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What makes effective leaders? Google it. There’s about 171 million results, so it’s safe to say it’s a hot topic. Altitude Advisory Marketing Manager John Durrant examines how ego and a disciplinarian approach can ruin a successful team.
It’s something I think about a lot in my work life… and even outside work (I’m thinking about my role as an under-sevens soccer coach) and it genuinely fascinates me.
I even started thinking about it last night as I lay on the couch and watched the first episode of the new season of Last Chance U on Netflix.
For those who haven’t seen it, Last Chance U centres on a coach’s struggle to develop a community college football team full of troubled kids – all of whom are gifted footballers but have been kicked out of many other institutions for various misdemeanors. They have the talent to play at the highest level, but behavioural and academic failings threaten to ruin that. This is – quite literally – their last chance.
I know next to nothing about American football but this raw show is addictive. Like all great art, it’s not the story itself, but the characters that make it such a compelling watch.
The new head coach – Jason Brown – is a complex character. He doesn’t hold back. He curses and swears and tells players that they’re useless. He makes everything about him. He has a massive ego. He drinks too much. He smokes too many cigars. He holds grudges. But you know what? He gets results. Is he one of football’s ‘effective leaders’? Nope.
In the second episode of the latest season, his Kansas Independence College take down the defending champs and seemingly unbeatable Garden State before going on an impressive winning streak.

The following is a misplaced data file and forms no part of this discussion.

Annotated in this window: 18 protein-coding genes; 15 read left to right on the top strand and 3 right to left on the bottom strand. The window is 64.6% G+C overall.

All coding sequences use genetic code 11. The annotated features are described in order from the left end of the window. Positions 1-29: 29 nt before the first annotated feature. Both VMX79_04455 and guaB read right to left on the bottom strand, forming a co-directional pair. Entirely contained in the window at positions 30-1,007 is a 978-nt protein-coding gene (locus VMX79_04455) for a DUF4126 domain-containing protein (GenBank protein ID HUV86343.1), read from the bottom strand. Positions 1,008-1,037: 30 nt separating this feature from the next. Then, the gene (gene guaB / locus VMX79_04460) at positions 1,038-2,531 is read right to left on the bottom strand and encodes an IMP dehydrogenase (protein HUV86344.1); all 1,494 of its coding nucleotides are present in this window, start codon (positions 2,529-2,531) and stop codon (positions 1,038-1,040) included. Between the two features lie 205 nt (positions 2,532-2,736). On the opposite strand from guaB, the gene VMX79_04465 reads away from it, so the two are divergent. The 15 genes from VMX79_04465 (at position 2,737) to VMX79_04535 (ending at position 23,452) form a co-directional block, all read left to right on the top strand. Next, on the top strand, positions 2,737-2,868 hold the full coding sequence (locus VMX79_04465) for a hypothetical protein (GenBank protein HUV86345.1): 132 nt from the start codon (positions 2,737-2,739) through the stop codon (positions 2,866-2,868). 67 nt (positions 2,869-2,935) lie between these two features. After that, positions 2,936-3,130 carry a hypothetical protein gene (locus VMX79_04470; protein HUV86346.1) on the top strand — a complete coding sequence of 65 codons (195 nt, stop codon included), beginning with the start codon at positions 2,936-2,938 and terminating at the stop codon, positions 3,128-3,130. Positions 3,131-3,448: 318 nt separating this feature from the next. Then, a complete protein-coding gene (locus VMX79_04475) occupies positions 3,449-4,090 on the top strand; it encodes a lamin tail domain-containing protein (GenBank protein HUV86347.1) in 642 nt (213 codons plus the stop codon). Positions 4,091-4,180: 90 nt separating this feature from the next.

Brown doesn’t hold back on attributing the success to himself, almost as if his players are mere tools… a necessity that he’d do without if he could.
“Coaching isn’t all that… you just get the guys to trust you enough that they’ll run through walls for you and you’re done,” he tells the camera after the unlikely win over Garden State.
So is Brown an effective leader? Looking purely at results on the field, you’d have to say yes. But there’s more to the story than just results. Morale in his squad appears to be terrible, his assistant coaches are obviously intimidated by him to the point that they barely speak and players routinely skip training and feign injury.
In my professional life I’ve had the experience of working for a Jason Brown-esque boss who tried to rule with an iron fist.
Was he an effective leader? Well, yes. The company was performing extremely well. But profits – much like results on a football field – only told half the story. Morale within the company was awful, good people constantly left because of his management style and many colleagues felt too intimidated to raise new ideas or suggestions as these were usually shot down in flames.
The “good old days” of the boss being akin to God and the employees the faithful followers are all but gone outside of sporting institutions. Thankfully.
Respect is a two-way street. Employees must perform. Leaders must ensure that they create an environment where that is possible.
Leaders, ask yourself this question: Is my company a success because of my leadership, or despite my leadership?
If you can honestly say yes to the former, I salute you. If you answer yes to the latter, spend some time watching Last Chance U and decide if you aspire to be a Jason Brown. Hopefully not.
Luke Talbot-Male, Adventures Beyond
Rodney Quinn, Quinn Transport